Note:

Router filtering is not a JMS mandatory feature. It may be unavailable. Please confirm that it is available by reviewing the JMS provider documentation.

The MESSAGE_SELECTOR is programmed in an SQL WHERE syntax. Comparison, boolean and mathematical operators are supported:

+, -, *, /, =, >, <, <>, >=, <=, OR, AND, BETWEEN, IN, NOT, LIKE, IS NULL.

Notes:

  • The IS NULL clause handles properties with an empty value but does not handle nonexistent application-specific properties.

    For example, if the selector COLOR IS NULL is defined, a message with the application-specific property COLOR specified with an empty value is consumed correctly. Another message in the same topic/queue without this property specified would raise an exception.

Examples

Filter all messages with priority greater than 5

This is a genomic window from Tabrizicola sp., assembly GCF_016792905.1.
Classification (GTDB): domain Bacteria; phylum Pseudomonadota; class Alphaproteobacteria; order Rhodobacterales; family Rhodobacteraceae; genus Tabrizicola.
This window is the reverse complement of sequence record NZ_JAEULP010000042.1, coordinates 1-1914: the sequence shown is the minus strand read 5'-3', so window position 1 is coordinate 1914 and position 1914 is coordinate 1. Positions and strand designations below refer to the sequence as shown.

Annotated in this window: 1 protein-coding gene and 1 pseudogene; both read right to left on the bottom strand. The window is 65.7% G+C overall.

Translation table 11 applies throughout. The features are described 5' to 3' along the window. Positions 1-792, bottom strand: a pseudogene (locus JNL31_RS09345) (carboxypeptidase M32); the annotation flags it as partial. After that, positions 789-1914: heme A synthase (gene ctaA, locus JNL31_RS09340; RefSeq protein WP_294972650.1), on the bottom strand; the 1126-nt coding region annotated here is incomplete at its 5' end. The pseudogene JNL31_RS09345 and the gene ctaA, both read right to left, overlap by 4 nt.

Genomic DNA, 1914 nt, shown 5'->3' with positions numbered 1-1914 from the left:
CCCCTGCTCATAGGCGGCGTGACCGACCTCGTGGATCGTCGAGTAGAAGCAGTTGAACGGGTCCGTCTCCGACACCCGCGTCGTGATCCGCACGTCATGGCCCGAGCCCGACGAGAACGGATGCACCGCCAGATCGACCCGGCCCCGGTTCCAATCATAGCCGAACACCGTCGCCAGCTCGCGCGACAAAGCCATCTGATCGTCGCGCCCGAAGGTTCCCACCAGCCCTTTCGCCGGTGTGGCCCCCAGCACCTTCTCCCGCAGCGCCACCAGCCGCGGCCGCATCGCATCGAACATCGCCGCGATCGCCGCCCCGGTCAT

JMSPriority > 5

Filter all messages with priority not less than 6 and with the type Sales_Event.

NOT JMSPriority < 6 AND JMSType = 'Sales_Event'

24.7.1.3 Filtering on the Client

Filtering is performed after receiving the messages, and is setup by creating a standard Oracle Data Integrator interface filter which must be executed on the staging area. A filter uses pseudo-columns from the source JMS datastore. The pseudo-columns defined in the Oracle Data Integrator datastore represent the JMS properties. See Declaring JMS Properties as Pseudo-Columns for more information. Note that messages filtered this way are considered as consumed from the queue or topic.

24.7.1.4 Using Property Values as Source Data

It is possible to use the values of JMS properties as source data in an interface. This is carried out by specifying the pseudo-columns of the source JMS datastore in the mapping. See Declaring JMS Properties as Pseudo-Columns for more information.

24.7.1.5 Setting Properties when Sending a Message

When sending messages it is possible to specify JMS properties by mapping values of the pseudo-columns in an interface targeting a JMS datastore. Certain properties may be set using KM options. See Section 24.7, "JMS Standard Properties" for more information.